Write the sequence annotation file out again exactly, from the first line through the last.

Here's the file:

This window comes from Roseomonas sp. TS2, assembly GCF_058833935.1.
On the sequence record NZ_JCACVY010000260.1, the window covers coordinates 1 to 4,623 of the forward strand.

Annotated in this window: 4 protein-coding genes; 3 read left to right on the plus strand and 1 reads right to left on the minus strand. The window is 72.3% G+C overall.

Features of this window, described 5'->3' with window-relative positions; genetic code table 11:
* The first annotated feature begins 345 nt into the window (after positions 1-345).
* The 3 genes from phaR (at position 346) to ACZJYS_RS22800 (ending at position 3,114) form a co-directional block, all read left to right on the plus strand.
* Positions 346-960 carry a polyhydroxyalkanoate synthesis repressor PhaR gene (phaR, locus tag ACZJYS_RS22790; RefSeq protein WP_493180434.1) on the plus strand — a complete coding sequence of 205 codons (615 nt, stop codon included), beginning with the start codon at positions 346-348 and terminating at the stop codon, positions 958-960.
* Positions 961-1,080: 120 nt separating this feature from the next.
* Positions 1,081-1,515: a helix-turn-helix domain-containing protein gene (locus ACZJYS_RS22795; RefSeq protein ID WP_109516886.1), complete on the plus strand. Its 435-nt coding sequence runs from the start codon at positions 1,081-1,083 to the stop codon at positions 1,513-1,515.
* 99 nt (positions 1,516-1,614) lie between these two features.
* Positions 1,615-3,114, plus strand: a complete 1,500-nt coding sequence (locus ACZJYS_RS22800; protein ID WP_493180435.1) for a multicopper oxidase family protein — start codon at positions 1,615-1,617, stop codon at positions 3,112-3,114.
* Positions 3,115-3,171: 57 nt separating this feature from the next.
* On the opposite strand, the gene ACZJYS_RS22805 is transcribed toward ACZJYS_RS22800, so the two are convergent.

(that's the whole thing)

This window comes from Roseomonas sp. TS2, assembly GCF_058833935.1.
On the sequence record NZ_JCACVY010000260.1, the window covers coordinates 1 to 4,623 of the forward strand.

Annotated in this window: 4 protein-coding genes; 3 read left to right on the plus strand and 1 reads right to left on the minus strand. The window is 72.3% G+C overall.

Features of this window, described 5'->3' with window-relative positions; genetic code table 11:
* The first annotated feature begins 345 nt into the window (after positions 1-345).
* The 3 genes from phaR (at position 346) to ACZJYS_RS22800 (ending at position 3,114) form a co-directional block, all read left to right on the plus strand.
* Positions 346-960 carry a polyhydroxyalkanoate synthesis repressor PhaR gene (phaR, locus tag ACZJYS_RS22790; RefSeq protein WP_493180434.1) on the plus strand — a complete coding sequence of 205 codons (615 nt, stop codon included), beginning with the start codon at positions 346-348 and terminating at the stop codon, positions 958-960.
* Positions 961-1,080: 120 nt separating this feature from the next.
* Positions 1,081-1,515: a helix-turn-helix domain-containing protein gene (locus ACZJYS_RS22795; RefSeq protein ID WP_109516886.1), complete on the plus strand. Its 435-nt coding sequence runs from the start codon at positions 1,081-1,083 to the stop codon at positions 1,513-1,515.
* 99 nt (positions 1,516-1,614) lie between these two features.
* Positions 1,615-3,114, plus strand: a complete 1,500-nt coding sequence (locus ACZJYS_RS22800; protein ID WP_493180435.1) for a multicopper oxidase family protein — start codon at positions 1,615-1,617, stop codon at positions 3,112-3,114.
* Positions 3,115-3,171: 57 nt separating this feature from the next.
* On the opposite strand, the gene ACZJYS_RS22805 is transcribed toward ACZJYS_RS22800, so the two are convergent.